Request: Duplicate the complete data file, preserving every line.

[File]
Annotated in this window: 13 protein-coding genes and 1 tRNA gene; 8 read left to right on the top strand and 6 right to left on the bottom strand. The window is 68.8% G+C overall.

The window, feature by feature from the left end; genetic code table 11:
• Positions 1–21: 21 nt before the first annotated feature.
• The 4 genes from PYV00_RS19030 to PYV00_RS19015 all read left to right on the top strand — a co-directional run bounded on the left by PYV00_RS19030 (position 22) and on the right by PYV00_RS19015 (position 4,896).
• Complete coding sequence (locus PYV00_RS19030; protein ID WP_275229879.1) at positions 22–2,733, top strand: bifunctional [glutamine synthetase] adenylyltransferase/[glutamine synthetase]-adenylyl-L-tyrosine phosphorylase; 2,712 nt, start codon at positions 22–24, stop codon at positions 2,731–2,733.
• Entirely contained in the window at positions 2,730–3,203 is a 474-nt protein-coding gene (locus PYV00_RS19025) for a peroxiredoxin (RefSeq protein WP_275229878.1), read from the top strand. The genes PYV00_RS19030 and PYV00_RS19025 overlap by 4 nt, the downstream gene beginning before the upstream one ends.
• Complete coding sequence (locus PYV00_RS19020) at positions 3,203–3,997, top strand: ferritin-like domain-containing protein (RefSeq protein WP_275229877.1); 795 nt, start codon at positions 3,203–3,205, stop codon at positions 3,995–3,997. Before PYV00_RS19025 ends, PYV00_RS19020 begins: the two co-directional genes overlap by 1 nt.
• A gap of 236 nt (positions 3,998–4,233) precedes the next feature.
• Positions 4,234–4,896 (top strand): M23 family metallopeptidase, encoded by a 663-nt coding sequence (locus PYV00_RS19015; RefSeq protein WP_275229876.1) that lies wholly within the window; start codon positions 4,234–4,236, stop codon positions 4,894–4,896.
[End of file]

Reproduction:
Annotated in this window: 13 protein-coding genes and 1 tRNA gene; 8 read left to right on the top strand and 6 right to left on the bottom strand. The window is 68.8% G+C overall.

The window, feature by feature from the left end; genetic code table 11:
• Positions 1–21: 21 nt before the first annotated feature.
• The 4 genes from PYV00_RS19030 to PYV00_RS19015 all read left to right on the top strand — a co-directional run bounded on the left by PYV00_RS19030 (position 22) and on the right by PYV00_RS19015 (position 4,896).
• Complete coding sequence (locus PYV00_RS19030; protein ID WP_275229879.1) at positions 22–2,733, top strand: bifunctional [glutamine synthetase] adenylyltransferase/[glutamine synthetase]-adenylyl-L-tyrosine phosphorylase; 2,712 nt, start codon at positions 22–24, stop codon at positions 2,731–2,733.
• Entirely contained in the window at positions 2,730–3,203 is a 474-nt protein-coding gene (locus PYV00_RS19025) for a peroxiredoxin (RefSeq protein WP_275229878.1), read from the top strand. The genes PYV00_RS19030 and PYV00_RS19025 overlap by 4 nt, the downstream gene beginning before the upstream one ends.
• Complete coding sequence (locus PYV00_RS19020) at positions 3,203–3,997, top strand: ferritin-like domain-containing protein (RefSeq protein WP_275229877.1); 795 nt, start codon at positions 3,203–3,205, stop codon at positions 3,995–3,997. Before PYV00_RS19025 ends, PYV00_RS19020 begins: the two co-directional genes overlap by 1 nt.
• A gap of 236 nt (positions 3,998–4,233) precedes the next feature.
• Positions 4,234–4,896 (top strand): M23 family metallopeptidase, encoded by a 663-nt coding sequence (locus PYV00_RS19015; RefSeq protein WP_275229876.1) that lies wholly within the window; start codon positions 4,234–4,236, stop codon positions 4,894–4,896.